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Hospital to change name

The Douglas County Hospital has been serving the region since 1955 as a non-profit, community owned and locally governed hospital. A name change will be announced on May 11. (File photo)1 / 2
Carl Vaagenes2 / 2

A new name is in the works for the Douglas County Hospital and its partner clinics, including the Osakis Clinic.

On April 18, Douglas County Hospital CEO Carl Vaagenes officially announced what hospital and clinic employees learned a few weeks ago.

"I'm thrilled about what this means for our organization, our team and our community," said Vaagenes in an email to the newspaper.

He cited three key reasons for the upcoming name change, which will be unveiled at a communitywide celebration on May 11.

First, the organization has grown to serve a region far greater than Douglas County as programs and services have expanded. For instance, Vaagenes said that 40 percent of the hospital's workforce now resides outside of Douglas County, and the hospital and clinics now serve patients from 186 zip codes.

Second, the organization is more than a hospital, he said. Throughout the campuses are a wide range of specialty clinics and programs, from family medicine to OB/GYN services, a Joint Replacement Center, an accredited Cancer Center, and PEAK Performance and rehab services.

"A new name can encompass everything we do now — and leave room to continue growing," Board Chairman Dr. Eric Nelson with Heartland Orthopedic Specialists stated in a news release.

And, finally, since merging with Heartland Orthopedic Specialists, Alexandria Clinic and Osakis Clinic in 2012, the four entities have continued operating under separate names, with a loosely tied identity.

"We now have the chance to unify under a single brand," said Charlie Meyer, immediate past

chairman of the hospital's board of directors.

Vaagenes said he recently visited with former administrator of Our Lady of Mercy Hospital, Sister Patrice Kiefer, to talk about the changes. He said Kiefer pointed out the similarities between the upcoming rebrand and the 1969 merger between Our Lady of Mercy Hospital and Douglas County Hospital, when the two organizations became Douglas County Hospital North and South.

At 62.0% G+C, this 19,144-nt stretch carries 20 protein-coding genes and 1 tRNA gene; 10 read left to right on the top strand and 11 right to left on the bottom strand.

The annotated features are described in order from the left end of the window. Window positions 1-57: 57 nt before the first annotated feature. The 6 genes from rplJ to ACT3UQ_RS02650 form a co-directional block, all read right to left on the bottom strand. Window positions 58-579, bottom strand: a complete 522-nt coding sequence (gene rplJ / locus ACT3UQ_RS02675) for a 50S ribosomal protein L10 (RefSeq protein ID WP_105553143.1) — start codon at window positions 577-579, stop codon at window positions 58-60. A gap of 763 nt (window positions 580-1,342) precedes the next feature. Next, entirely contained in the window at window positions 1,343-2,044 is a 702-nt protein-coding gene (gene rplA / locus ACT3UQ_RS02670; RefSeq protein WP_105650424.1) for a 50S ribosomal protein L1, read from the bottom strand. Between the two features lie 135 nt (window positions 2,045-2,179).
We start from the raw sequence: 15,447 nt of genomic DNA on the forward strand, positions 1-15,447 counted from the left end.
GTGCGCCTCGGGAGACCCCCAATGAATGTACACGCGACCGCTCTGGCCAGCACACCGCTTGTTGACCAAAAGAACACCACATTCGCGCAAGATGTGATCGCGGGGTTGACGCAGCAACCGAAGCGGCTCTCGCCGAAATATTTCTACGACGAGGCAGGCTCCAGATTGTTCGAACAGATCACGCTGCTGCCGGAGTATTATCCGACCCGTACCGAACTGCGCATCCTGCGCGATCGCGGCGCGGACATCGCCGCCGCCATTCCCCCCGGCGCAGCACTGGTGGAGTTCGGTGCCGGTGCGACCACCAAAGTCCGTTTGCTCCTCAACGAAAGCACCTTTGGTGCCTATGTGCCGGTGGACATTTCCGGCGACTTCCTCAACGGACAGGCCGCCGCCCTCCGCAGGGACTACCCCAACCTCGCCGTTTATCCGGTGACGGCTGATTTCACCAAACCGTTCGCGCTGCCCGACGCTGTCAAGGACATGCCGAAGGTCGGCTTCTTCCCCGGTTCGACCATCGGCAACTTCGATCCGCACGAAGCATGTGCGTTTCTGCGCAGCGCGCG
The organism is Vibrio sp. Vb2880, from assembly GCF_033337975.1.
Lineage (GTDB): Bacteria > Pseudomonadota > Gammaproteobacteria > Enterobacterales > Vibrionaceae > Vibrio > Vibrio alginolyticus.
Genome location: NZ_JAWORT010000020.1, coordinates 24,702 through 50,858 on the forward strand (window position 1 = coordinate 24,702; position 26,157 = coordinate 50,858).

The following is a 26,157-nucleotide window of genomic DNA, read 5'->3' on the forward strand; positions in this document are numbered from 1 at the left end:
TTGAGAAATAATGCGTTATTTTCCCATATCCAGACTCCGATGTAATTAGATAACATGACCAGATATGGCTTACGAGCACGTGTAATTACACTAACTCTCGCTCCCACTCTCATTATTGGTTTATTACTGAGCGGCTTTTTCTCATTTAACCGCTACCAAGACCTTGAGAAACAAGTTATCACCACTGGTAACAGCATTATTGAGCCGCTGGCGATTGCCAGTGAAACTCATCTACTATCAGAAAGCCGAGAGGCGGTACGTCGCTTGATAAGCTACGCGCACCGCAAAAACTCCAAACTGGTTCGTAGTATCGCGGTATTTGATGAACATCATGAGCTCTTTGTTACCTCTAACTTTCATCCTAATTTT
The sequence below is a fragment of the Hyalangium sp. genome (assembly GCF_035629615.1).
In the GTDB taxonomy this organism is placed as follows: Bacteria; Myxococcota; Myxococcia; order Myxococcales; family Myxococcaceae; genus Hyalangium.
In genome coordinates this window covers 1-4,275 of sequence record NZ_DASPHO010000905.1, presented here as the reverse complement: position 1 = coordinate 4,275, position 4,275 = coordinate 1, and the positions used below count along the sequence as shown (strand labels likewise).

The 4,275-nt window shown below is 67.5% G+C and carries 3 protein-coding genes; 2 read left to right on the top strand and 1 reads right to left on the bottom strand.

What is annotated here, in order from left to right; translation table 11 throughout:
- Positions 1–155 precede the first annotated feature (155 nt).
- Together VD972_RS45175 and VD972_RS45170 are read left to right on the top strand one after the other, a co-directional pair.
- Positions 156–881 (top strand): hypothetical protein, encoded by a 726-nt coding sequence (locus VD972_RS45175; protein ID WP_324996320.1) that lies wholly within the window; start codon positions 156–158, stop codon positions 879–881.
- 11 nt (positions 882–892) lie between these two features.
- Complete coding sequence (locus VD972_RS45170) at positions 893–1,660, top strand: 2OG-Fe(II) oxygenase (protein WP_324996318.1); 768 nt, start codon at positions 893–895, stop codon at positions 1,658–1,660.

Vaagenes said that was a difficult decision for the Sisters who had invested their lives into their health care ministry in Alexandria and the region, but Kiefer believed it was the right decision at the time. She recalled having the responsibility of welcoming everyone to Douglas County Hospital North over the PA system the day after the merger, Vaagenes said.

"In short, history seems to be repeating itself as we forge ahead with the decision to announce a new name — to represent our integrated organizations and acknowledge the significance of our regional presence," Vaagenes said.

The rebrand process has spanned 18 months, he said, with discussion and input sought from more than 900 employees and 400 community members.

Some have asked hospital officials if a new name signals a change in ownership or preparation for a sale. "Absolutely not," said Vaagenes. "Our organization is financially strong, nationally recognized and regionally loved. We're positioning ourselves to remain independent into the future."

Patients travel to Douglas County Hospital and its clinics from long distances, and they aren't coming to the facility because of a name on the building, he said. They are coming "based on the reputation for the superior quality of care provided by the health care delivery team attending to them," Vaagenes added.

"We'll still be the same team you've trusted for years — now with more potential than ever," said Dr. Deb Dittberner, chief medical officer.

"We're looking forward to bringing this new name to our neighbors, family and friends," said Eddie Reif, director of community relations and development. "Great things are ahead for this organization — and our entire community."

Public unveiling

The public is invited to attend the unveiling of the Douglas County Hospital's new name on the front lawn of the hospital at 8:15 a.m. on Friday, May 11. The event will also be live-streamed on the hospital's Facebook page.

Al Edenloff
Al Edenloff is the news and opinion page editor for the Echo Press. He was born in Alexandria and lived most of his childhood in Parkers Prairie. He graduated with honors from Moorhead State University with a degree in mass communications, print journalism. He interned at the Echo Press in the summer of 1983 and was hired a year later as a sports reporter. He also worked as a news reporter/photographer. Al is a four-time winner of the Minnesota Newspaper Association's Herman Roe Award, which honors excellence in editorial writing.  
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